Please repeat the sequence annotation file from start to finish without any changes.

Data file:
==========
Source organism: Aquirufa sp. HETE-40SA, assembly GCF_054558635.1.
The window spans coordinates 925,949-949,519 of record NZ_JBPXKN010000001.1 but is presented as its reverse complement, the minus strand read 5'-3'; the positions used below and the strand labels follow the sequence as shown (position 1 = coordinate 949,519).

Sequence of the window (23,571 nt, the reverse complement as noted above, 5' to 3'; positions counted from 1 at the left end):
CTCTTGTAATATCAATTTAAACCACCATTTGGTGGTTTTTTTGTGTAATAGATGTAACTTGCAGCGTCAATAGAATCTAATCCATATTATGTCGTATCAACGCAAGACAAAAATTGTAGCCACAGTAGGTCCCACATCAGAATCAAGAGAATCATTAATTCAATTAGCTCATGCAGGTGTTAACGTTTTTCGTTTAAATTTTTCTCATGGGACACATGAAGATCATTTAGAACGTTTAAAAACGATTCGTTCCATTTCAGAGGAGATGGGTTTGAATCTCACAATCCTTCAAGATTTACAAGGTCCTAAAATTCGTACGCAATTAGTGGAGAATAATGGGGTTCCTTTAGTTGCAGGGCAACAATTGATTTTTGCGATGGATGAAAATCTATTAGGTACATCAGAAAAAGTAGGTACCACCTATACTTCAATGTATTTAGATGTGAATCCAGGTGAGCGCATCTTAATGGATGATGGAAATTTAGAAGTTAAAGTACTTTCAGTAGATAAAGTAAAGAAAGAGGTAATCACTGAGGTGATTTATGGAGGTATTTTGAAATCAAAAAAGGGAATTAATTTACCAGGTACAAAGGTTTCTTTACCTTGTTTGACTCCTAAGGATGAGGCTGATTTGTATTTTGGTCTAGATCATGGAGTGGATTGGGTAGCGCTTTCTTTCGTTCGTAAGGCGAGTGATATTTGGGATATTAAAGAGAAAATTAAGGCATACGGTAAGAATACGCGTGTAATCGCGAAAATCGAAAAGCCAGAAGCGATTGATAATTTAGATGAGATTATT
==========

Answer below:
Source organism: Aquirufa sp. HETE-40SA, assembly GCF_054558635.1.
The window spans coordinates 925,949-949,519 of record NZ_JBPXKN010000001.1 but is presented as its reverse complement, the minus strand read 5'-3'; the positions used below and the strand labels follow the sequence as shown (position 1 = coordinate 949,519).

Sequence of the window (23,571 nt, the reverse complement as noted above, 5' to 3'; positions counted from 1 at the left end):
CTCTTGTAATATCAATTTAAACCACCATTTGGTGGTTTTTTTGTGTAATAGATGTAACTTGCAGCGTCAATAGAATCTAATCCATATTATGTCGTATCAACGCAAGACAAAAATTGTAGCCACAGTAGGTCCCACATCAGAATCAAGAGAATCATTAATTCAATTAGCTCATGCAGGTGTTAACGTTTTTCGTTTAAATTTTTCTCATGGGACACATGAAGATCATTTAGAACGTTTAAAAACGATTCGTTCCATTTCAGAGGAGATGGGTTTGAATCTCACAATCCTTCAAGATTTACAAGGTCCTAAAATTCGTACGCAATTAGTGGAGAATAATGGGGTTCCTTTAGTTGCAGGGCAACAATTGATTTTTGCGATGGATGAAAATCTATTAGGTACATCAGAAAAAGTAGGTACCACCTATACTTCAATGTATTTAGATGTGAATCCAGGTGAGCGCATCTTAATGGATGATGGAAATTTAGAAGTTAAAGTACTTTCAGTAGATAAAGTAAAGAAAGAGGTAATCACTGAGGTGATTTATGGAGGTATTTTGAAATCAAAAAAGGGAATTAATTTACCAGGTACAAAGGTTTCTTTACCTTGTTTGACTCCTAAGGATGAGGCTGATTTGTATTTTGGTCTAGATCATGGAGTGGATTGGGTAGCGCTTTCTTTCGTTCGTAAGGCGAGTGATATTTGGGATATTAAAGAGAAAATTAAGGCATACGGTAAGAATACGCGTGTAATCGCGAAAATCGAAAAGCCAGAAGCGATTGATAATTTAGATGAGATTATT